Heartwood Investment Management, a £2.4 billion (€2.8 billion) asset manager, has been “gradually” reducing its exposure to UK property partly in response to Brexit – but says it is hunting for other real estate investments as prices become “compelling”.
The firm says it does not expect a UK property slowdown to the extent seen in 2007, despite half the funds in the UK’s property sector suspending dealing in the past week.
Charu Lahiri, investment manager at Heartwood IM, said the firm has been reducing UK property exposure throughout the year, not just in response to Brexit, but because the UK property cycle is now “maturing” since its post-2008 recovery.
“While we are facing a more uncertain environment in the near term, we do not believe this means that UK property is entering a protracted and deep slowdown such as we saw in 2007,” she said.
Investor sentiment had deteriorated in response to the UK construction outlook survey results in June, which were the weakest since 2009, said Lahiri.
Brexit may have accelerated the cycle further towards the “tipping point of a slowdown” and uncertainty may lead businesses into holding off investment decisions, affecting occupier and rental demand, and potentially causing a “double whammy” of both capital values and rental growth being hurt.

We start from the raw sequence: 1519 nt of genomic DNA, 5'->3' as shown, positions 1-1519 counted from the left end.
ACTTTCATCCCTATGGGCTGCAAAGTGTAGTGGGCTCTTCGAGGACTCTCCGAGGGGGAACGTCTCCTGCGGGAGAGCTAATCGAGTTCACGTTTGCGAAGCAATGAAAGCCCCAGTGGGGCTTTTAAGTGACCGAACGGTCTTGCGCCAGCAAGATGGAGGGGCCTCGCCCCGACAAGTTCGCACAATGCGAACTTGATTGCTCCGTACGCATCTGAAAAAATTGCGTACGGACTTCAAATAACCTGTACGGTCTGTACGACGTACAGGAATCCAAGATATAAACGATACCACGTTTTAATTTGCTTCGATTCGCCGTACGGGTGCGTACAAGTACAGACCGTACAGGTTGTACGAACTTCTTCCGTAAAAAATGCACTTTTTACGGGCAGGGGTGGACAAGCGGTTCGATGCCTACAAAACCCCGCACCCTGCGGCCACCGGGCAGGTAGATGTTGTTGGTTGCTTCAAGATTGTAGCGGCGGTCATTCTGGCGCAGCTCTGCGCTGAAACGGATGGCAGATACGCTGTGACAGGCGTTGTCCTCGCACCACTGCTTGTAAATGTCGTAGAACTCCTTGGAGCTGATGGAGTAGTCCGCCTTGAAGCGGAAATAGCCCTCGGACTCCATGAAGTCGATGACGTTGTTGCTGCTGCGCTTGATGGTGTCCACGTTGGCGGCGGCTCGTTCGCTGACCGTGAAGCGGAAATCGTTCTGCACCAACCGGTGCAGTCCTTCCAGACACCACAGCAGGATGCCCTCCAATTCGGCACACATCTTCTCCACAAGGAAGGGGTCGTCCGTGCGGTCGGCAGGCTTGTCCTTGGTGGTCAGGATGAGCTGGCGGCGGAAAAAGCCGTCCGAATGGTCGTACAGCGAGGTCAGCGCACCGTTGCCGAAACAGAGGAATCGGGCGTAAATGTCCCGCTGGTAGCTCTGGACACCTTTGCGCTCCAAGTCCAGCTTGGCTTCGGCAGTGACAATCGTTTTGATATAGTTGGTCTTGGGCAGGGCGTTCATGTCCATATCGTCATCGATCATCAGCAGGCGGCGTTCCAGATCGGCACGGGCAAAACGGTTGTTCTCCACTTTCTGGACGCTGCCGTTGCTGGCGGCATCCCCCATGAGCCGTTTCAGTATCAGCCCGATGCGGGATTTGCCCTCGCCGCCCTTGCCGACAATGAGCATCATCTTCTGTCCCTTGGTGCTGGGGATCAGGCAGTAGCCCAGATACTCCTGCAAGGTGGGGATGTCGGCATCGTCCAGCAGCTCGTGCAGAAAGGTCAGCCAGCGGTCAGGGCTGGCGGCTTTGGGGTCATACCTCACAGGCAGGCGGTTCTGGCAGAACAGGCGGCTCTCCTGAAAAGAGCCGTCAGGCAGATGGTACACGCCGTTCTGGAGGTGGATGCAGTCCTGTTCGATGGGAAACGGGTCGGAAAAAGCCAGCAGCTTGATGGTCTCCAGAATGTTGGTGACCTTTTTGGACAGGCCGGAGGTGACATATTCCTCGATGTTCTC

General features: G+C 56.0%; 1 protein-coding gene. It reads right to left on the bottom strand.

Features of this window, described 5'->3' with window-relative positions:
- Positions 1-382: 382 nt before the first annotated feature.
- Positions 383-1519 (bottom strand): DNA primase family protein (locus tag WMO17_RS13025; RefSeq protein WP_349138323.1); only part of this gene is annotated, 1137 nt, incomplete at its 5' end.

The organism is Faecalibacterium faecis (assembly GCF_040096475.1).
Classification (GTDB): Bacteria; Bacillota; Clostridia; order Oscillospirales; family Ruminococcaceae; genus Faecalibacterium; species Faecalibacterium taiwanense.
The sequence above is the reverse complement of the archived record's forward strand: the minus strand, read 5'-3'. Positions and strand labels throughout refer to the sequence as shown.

And she added that even though valuations were becoming compelling, hard evidence of transactional activity – which would help the market work out appropriate asset values – may not occur until political uncertainty subsides.
Yet there are also positive factors, said Lahiri, that distinguish today’s market from 2007. There are greater levels of cash in open-ended property funds; far lower leverage levels in funds; and better capitalisation of UK banks should reduce fears of contagion.
“In our view, it is still too early to assess the impact of Brexit on property prices, particularly as we have yet to see the impact on transaction activity following the referendum result. The market is trying to evaluate a fair price but until we see actual property deals being done, nothing is certain.”
Last Friday, the Financial Conduct Authority issued guidance to fund managers in light of high levels of redemptions and the trading suspensions.
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